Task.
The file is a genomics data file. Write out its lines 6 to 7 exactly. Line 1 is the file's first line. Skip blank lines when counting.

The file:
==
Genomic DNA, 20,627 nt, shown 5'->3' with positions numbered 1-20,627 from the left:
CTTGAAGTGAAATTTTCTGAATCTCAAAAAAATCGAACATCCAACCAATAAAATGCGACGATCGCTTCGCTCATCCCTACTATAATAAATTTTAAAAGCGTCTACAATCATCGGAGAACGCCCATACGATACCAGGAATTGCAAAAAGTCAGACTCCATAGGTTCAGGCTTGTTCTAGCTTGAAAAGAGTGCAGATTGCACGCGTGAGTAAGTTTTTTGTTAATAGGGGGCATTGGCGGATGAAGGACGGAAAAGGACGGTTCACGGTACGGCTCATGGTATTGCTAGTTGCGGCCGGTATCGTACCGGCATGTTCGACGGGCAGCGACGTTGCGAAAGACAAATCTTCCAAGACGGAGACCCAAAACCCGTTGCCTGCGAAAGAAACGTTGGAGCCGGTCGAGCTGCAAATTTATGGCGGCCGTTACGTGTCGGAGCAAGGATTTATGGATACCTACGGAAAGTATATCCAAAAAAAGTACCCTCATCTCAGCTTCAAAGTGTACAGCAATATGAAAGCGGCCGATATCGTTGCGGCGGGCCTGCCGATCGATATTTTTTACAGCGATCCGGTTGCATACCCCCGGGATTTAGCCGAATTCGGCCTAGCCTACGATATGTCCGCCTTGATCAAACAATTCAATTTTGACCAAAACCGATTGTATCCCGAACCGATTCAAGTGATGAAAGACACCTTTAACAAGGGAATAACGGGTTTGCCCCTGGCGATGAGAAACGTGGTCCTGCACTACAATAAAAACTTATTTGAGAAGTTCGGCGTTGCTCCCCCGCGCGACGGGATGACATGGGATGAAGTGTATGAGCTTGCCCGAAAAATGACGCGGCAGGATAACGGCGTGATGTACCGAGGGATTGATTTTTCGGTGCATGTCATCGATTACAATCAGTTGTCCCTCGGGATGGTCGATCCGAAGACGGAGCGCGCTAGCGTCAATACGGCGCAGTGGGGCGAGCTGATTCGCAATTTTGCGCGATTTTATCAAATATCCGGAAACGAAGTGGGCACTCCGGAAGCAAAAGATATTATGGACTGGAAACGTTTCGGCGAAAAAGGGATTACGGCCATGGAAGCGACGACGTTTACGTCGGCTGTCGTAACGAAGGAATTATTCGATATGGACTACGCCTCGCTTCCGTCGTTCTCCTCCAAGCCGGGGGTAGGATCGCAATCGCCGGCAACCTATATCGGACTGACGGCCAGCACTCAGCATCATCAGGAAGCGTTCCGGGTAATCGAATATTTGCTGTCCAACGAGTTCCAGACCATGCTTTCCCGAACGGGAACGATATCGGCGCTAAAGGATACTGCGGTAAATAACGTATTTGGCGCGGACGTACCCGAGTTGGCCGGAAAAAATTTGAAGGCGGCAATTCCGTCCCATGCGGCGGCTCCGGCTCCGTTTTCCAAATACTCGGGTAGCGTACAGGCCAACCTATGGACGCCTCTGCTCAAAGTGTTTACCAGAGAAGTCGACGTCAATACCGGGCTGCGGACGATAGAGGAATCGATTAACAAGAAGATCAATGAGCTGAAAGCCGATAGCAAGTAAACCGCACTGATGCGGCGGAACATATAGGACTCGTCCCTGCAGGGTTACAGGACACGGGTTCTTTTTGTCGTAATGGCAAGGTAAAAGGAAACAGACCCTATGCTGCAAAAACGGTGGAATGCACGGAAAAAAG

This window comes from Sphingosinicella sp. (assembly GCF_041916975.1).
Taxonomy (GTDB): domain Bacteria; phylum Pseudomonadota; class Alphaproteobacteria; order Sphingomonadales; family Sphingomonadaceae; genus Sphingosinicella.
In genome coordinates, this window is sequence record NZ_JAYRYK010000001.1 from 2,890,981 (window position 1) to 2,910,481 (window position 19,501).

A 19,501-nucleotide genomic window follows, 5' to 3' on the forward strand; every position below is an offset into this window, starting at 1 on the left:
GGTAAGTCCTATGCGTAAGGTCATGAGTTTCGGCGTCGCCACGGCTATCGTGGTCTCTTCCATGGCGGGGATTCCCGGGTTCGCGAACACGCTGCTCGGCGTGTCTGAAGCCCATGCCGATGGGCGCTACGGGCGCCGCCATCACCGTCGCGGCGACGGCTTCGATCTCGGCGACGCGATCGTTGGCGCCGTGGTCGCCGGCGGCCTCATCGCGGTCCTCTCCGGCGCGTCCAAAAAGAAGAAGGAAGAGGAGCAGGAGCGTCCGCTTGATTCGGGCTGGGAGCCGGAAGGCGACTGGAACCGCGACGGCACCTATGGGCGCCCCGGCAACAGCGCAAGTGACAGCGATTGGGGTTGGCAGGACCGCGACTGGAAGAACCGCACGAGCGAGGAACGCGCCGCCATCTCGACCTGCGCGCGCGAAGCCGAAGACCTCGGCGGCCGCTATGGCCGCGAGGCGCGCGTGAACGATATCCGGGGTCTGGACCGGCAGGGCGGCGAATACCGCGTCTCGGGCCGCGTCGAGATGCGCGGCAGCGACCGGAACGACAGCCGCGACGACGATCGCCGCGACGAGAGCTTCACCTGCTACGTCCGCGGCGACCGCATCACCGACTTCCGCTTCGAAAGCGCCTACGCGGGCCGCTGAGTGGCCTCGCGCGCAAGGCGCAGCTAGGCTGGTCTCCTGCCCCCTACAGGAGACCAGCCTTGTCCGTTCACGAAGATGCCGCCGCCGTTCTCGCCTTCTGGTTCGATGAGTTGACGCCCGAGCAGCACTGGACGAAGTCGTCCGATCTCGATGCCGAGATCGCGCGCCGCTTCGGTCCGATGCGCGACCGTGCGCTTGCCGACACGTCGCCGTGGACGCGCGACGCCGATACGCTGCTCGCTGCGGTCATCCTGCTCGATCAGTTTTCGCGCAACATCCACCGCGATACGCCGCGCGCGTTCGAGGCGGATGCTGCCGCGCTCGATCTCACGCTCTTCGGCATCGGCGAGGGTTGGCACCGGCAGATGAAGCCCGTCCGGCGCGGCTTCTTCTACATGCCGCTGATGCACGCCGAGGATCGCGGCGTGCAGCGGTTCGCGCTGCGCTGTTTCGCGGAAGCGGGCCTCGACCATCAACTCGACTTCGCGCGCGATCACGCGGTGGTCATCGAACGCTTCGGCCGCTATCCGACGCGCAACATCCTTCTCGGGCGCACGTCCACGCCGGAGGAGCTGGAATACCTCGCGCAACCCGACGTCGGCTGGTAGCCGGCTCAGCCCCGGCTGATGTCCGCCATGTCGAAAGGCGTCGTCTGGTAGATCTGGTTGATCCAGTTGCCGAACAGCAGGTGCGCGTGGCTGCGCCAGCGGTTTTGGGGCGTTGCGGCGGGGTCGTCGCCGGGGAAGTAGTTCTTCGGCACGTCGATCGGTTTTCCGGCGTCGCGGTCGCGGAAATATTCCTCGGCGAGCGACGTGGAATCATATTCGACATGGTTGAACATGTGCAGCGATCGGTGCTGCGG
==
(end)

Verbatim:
A 19,501-nucleotide genomic window follows, 5' to 3' on the forward strand; every position below is an offset into this window, starting at 1 on the left:
GGTAAGTCCTATGCGTAAGGTCATGAGTTTCGGCGTCGCCACGGCTATCGTGGTCTCTTCCATGGCGGGGATTCCCGGGTTCGCGAACACGCTGCTCGGCGTGTCTGAAGCCCATGCCGATGGGCGCTACGGGCGCCGCCATCACCGTCGCGGCGACGGCTTCGATCTCGGCGACGCGATCGTTGGCGCCGTGGTCGCCGGCGGCCTCATCGCGGTCCTCTCCGGCGCGTCCAAAAAGAAGAAGGAAGAGGAGCAGGAGCGTCCGCTTGATTCGGGCTGGGAGCCGGAAGGCGACTGGAACCGCGACGGCACCTATGGGCGCCCCGGCAACAGCGCAAGTGACAGCGATTGGGGTTGGCAGGACCGCGACTGGAAGAACCGCACGAGCGAGGAACGCGCCGCCATCTCGACCTGCGCGCGCGAAGCCGAAGACCTCGGCGGCCGCTATGGCCGCGAGGCGCGCGTGAACGATATCCGGGGTCTGGACCGGCAGGGCGGCGAATACCGCGTCTCGGGCCGCGTCGAGATGCGCGGCAGCGACCGGAACGACAGCCGCGACGACGATCGCCGCGACGAGAGCTTCACCTGCTACGTCCGCGGCGACCGCATCACCGACTTCCGCTTCGAAAGCGCCTACGCGGGCCGCTGAGTGGCCTCGCGCGCAAGGCGCAGCTAGGCTGGTCTCCTGCCCCCTACAGGAGACCAGCCTTGTCCGTTCACGAAGATGCCGCCGCCGTTCTCGCCTTCTGGTTCGATGAGTTGACGCCCGAGCAGCACTGGACGAAGTCGTCCGATCTCGATGCCGAGATCGCGCGCCGCTTCGGTCCGATGCGCGACCGTGCGCTTGCCGACACGTCGCCGTGGACGCGCGACGCCGATACGCTGCTCGCTGCGGTCATCCTGCTCGATCAGTTTTCGCGCAACATCCACCGCGATACGCCGCGCGCGTTCGAGGCGGATGCTGCCGCGCTCGATCTCACGCTCTTCGGCATCGGCGAGGGTTGGCACCGGCAGATGAAGCCCGTCCGGCGCGGCTTCTTCTACATGCCGCTGATGCACGCCGAGGATCGCGGCGTGCAGCGGTTCGCGCTGCGCTGTTTCGCGGAAGCGGGCCTCGACCATCAACTCGACTTCGCGCGCGATCACGCGGTGGTCATCGAACGCTTCGGCCGCTATCCGACGCGCAACATCCTTCTCGGGCGCACGTCCACGCCGGAGGAGCTGGAATACCTCGCGCAACCCGACGTCGGCTGGTAGCCGGCTCAGCCCCGGCTGATGTCCGCCATGTCGAAAGGCGTCGTCTGGTAGATCTGGTTGATCCAGTTGCCGAACAGCAGGTGCGCGTGGCTGCGCCAGCGGTTTTGGGGCGTTGCGGCGGGGTCGTCGCCGGGGAAGTAGTTCTTCGGCACGTCGATCGGTTTTCCGGCGTCGCGGTCGCGGAAATATTCCTCGGCGAGCGACGTGGAATCATATTCGACATGGTTGAACATGTGCAGCGATCGGTGCTGCGG